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Traditional tool validation code is somewhat funky when working with a web tool, and I dispense with it. Rather, the tool returns a list of valid values depending on the parameters provided, keeping in mind that I want this service to be consumed by a web app. For example, if you provide the tool with a survey type and leave the survey name blank, it will return a list of the surveys that exist. If you provide a survey type and name and leave the map sheets parameter blank, it will return a list of the map sheets for that survey:

        if self.__sSurveyName == "" or self.__sSurveyName == "#" or self.__sSurveyName == None:
# Return list of surveys for type
return self.__GetSurveysForType()
self.__bMainline = self.__sSurveyType == "MAINLINE" or self.__sSurveyType == "TRANSMISSION"
self.__Message("Querying map sheets...")
bResult = self.__GetMapsheetsForSurvey()
if not bResult:
return "No leak survey features."
if self.__sMapsheets == None or self.__sMapsheets == "#":
# Return list of map sheets for survey
sResult = "MAPSHEETS|OVERVIEW"
for sName in self.__MapSheetNames:
sResult += "\t" + sName
return sResult
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So how's the performance? Not incredibly great, compared to doing the same thing in ArcObjects, but there are things I can do to improve script performance. For example, because every time the tool is run, it must re-query the survey and its map sheets, there is an option to specify multiple sheets, which will be combined into one PDF, to be returned to the calling application. The tool also supports an "ALL" map sheets option, in order to bypass the need to return a list of map sheets for the survey.

Nonetheless, arcpy can suffer in comparison to ArcObjects in various tasks [see this post for some revealing comparisons]. On the other hand, the advantages of using arcpy.mp can outweigh the disadvantages when it comes to automating map production.

After testing the tool, it's simple matter to create an empty result and publish it to Portal:

For this example, I also enable messages to be returned:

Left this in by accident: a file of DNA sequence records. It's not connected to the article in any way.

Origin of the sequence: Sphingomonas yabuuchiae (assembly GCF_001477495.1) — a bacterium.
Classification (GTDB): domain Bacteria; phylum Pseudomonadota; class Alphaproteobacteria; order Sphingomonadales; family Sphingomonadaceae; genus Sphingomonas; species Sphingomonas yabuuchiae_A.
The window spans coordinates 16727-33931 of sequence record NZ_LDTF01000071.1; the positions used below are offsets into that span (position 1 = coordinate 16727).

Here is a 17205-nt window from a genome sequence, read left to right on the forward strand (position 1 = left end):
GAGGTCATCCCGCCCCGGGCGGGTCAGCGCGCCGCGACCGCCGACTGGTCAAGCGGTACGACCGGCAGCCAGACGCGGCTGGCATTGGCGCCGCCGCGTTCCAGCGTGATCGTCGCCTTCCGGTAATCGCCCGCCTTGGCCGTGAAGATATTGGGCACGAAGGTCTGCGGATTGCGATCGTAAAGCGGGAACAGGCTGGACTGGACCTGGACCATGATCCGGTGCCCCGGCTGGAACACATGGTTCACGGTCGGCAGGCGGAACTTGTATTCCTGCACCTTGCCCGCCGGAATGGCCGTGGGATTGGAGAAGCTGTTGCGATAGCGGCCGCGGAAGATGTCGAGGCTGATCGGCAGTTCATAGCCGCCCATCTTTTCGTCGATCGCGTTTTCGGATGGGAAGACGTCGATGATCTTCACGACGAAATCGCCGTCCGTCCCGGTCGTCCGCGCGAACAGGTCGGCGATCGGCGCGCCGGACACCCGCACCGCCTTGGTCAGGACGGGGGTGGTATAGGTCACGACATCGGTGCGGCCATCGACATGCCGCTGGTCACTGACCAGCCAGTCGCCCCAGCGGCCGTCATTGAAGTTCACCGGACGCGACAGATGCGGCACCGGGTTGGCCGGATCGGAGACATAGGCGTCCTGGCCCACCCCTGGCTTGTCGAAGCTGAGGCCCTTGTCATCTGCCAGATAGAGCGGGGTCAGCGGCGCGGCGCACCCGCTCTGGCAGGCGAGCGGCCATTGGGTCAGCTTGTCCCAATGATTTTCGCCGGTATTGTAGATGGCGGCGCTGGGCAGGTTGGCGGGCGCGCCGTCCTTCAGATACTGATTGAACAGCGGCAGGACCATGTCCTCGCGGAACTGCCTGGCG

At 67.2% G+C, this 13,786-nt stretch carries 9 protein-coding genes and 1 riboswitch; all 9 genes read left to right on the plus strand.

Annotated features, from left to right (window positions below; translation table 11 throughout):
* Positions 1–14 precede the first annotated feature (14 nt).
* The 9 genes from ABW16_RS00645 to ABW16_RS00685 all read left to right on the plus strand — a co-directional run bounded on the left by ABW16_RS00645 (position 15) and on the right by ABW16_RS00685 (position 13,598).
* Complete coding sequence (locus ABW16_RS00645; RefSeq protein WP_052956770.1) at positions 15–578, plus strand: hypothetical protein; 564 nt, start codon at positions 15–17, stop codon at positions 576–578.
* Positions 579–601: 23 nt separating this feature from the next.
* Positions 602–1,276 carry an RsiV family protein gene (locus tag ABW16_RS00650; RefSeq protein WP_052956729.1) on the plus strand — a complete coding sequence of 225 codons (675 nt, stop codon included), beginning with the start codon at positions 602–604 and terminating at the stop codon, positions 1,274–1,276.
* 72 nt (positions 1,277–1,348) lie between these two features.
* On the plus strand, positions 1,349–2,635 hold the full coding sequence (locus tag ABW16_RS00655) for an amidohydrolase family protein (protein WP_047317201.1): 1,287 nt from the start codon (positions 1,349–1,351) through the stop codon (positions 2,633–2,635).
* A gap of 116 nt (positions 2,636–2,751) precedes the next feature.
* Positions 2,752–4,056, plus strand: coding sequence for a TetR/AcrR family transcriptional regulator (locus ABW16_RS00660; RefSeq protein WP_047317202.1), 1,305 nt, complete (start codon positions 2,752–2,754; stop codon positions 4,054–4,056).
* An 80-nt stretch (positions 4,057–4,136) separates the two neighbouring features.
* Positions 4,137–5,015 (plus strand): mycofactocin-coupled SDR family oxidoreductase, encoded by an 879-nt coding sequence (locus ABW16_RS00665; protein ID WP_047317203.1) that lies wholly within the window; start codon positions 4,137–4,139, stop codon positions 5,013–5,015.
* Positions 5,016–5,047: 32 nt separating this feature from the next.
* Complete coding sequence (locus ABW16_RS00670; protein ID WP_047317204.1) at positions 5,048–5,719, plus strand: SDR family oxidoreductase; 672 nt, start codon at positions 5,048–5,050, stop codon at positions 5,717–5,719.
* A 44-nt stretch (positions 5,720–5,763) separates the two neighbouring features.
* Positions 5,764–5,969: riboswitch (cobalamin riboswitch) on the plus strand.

Once in Portal, it's ready to use:

Part Two: Creating and Publishing a Custom Web AppBuilder Widget

As I've mentioned in another post, one reason I like developing in Visual Studio is that I can create and use project templates. I've attached my current Web AppBuilder custom widget template to this post.

I've also attached the code for the widget itself. Because the widget makes multiple calls to the web tool, it needs a way to sort through the returns. In this example, the tool prefixes "SURVEYS|" when returning a list of surveys, and "MAPSHEETS|" when returning a list of map sheets. When a PDF is successfully generated, the "Result" parameter contains "Success."

   private onJobComplete(evt: any): void {
let info: JobInfo = evt.jobInfo;
this._sJobId = info.jobId;
this._gp.getResultData(info.jobId, "result");
}

private onGetResultDataComplete(evt: any): void {
let val: ParameterValue = evt.result;
let sName: string = val.paramName;
if (sName === "output_pdf") {
this.status("Done.");
window.open(val.value.url);
this._btnGenerate.disabled = false;
return;
}
let sVal: string = val.value;
if (this.processSurveyNames(sVal))
return;
if (this.processMapSheets(sVal))
return;
if (this.processPDF(sVal))
return;
this.status(sVal);
}

private processSurveyNames(sVal: string): boolean {
if (sVal.indexOf("SURVEYS|") !== 0)
return false;
...

private processMapSheets(sVal: string): boolean {
if (sVal.indexOf("MAPSHEETS|") !== 0)
return false;
...

private processPDF(sVal: string): boolean {
if (sVal !== "Success.")
return false;
...
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The widget can be tested and debugged using Web AppBuilder for ArcGIS (Developer Edition):

Publishing widgets to Portal can be tricky: our production Portal sits in a DMZ, and https calls to another server behind the firewall will fail, so widgets must reside on the Portal server. And even though our "Q" Portal sits behind the firewall and can see other servers, it's on a different domain. Thus, if I choose to host "Q" widgets on a different server, I need to configure CORS.  Here's an example of web.config:

<?xml version="1.0" encoding="UTF-8"?>
<configuration>
<system.webServer>
<cors enabled="true" failUnlistedOrigins="true">
<add origin="*" />
<add origin="https://*.uns.com"
allowCredentials="true"
maxAge="120">

<allowHeaders allowAllRequestedHeaders="true">
<add header="header1" />
<add header="header2" />
</allowHeaders>
<allowMethods>
<add method="DELETE" />
</allowMethods>
<exposeHeaders>
<add header="header1" />
<add header="header2" />
</exposeHeaders>
</add>
<add origin="https://*.unisource.corp"
allowCredentials="true"
maxAge="120">

<allowHeaders allowAllRequestedHeaders="true">
<add header="header1" />
<add header="header2" />
</allowHeaders>
<allowMethods>
<add method="DELETE" />
</allowMethods>
<exposeHeaders>
<add header="header1" />
<add header="header2" />
</exposeHeaders>
</add>
<add origin="http://*" allowed="false" />
</cors>
</system.webServer>
</configuration>
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The file sits in a virtual web folder called "Widgets" with any widget folders to publish placed under that. When publishing a widget, initially there may be a CORS error:

but reloading the page and trying again should work.

Once the widget is published to Portal, it can be added to a new or existing application, and it's ready to use:

Because generating plot files can be a lengthy process, it may not be useful for the widget to wait for completion. Were I to put this into production, I would probably modify the tool to send plot files to a shared folder (or even a document management service) and send an email notification when it completes or fails.